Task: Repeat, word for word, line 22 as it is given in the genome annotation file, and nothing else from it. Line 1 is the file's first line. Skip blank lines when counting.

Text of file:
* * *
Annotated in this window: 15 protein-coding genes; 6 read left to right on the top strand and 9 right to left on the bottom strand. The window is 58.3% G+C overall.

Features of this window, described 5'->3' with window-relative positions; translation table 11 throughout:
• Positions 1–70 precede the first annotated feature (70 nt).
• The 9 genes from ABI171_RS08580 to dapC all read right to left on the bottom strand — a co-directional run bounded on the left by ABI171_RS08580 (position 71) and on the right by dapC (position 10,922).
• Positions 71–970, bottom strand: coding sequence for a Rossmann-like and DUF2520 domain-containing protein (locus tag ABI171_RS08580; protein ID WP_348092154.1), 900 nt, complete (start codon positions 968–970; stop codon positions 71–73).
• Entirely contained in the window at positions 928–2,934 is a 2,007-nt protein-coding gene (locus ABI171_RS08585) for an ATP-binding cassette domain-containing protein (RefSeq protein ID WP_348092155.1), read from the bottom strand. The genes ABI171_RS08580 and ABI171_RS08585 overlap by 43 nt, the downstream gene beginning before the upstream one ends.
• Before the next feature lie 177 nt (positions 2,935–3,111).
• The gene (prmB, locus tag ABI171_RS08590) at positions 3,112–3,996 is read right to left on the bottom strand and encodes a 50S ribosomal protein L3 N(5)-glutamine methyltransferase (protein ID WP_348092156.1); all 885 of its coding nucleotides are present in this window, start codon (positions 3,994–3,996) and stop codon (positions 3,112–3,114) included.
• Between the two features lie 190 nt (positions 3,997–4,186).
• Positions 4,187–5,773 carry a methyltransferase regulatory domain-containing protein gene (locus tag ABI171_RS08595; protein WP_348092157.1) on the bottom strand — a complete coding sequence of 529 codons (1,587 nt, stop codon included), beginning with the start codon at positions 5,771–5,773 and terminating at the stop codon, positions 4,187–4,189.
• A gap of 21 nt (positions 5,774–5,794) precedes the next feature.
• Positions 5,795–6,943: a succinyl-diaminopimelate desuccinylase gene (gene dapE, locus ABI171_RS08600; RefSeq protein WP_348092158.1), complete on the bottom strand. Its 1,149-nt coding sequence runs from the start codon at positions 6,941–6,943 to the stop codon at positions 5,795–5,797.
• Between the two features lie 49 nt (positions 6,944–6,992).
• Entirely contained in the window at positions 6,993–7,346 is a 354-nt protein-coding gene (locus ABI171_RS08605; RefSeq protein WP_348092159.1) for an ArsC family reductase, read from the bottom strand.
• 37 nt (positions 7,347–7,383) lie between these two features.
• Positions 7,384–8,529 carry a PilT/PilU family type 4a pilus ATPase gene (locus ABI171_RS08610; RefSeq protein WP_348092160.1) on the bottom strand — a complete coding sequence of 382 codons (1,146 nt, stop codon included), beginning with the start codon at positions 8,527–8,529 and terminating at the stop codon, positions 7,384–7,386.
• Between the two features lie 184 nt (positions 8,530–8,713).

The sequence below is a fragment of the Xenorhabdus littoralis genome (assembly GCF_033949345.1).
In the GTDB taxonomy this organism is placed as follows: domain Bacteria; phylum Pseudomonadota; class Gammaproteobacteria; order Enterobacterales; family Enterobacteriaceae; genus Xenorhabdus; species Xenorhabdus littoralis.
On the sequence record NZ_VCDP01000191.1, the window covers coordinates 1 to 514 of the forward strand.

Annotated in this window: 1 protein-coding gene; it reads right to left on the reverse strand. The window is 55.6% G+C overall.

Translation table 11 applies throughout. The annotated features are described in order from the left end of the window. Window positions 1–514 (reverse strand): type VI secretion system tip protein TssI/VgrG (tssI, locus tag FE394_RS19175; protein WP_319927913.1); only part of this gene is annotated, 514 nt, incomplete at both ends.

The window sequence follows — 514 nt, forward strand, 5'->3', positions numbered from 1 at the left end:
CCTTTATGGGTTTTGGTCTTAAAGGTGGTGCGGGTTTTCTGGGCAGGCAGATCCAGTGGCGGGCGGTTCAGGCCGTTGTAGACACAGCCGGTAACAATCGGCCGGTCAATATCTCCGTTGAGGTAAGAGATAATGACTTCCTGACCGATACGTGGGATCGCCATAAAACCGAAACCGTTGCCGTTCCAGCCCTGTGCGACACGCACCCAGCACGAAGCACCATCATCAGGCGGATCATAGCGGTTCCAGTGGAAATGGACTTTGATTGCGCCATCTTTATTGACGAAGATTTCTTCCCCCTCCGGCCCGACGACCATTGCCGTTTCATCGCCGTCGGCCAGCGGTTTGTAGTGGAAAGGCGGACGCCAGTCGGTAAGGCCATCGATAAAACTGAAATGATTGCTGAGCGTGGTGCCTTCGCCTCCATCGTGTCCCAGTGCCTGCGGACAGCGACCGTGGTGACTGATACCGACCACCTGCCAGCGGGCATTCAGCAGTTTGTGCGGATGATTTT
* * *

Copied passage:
Translation table 11 applies throughout. The annotated features are described in order from the left end of the window. Window positions 1–514 (reverse strand): type VI secretion system tip protein TssI/VgrG (tssI, locus tag FE394_RS19175; protein WP_319927913.1); only part of this gene is annotated, 514 nt, incomplete at both ends.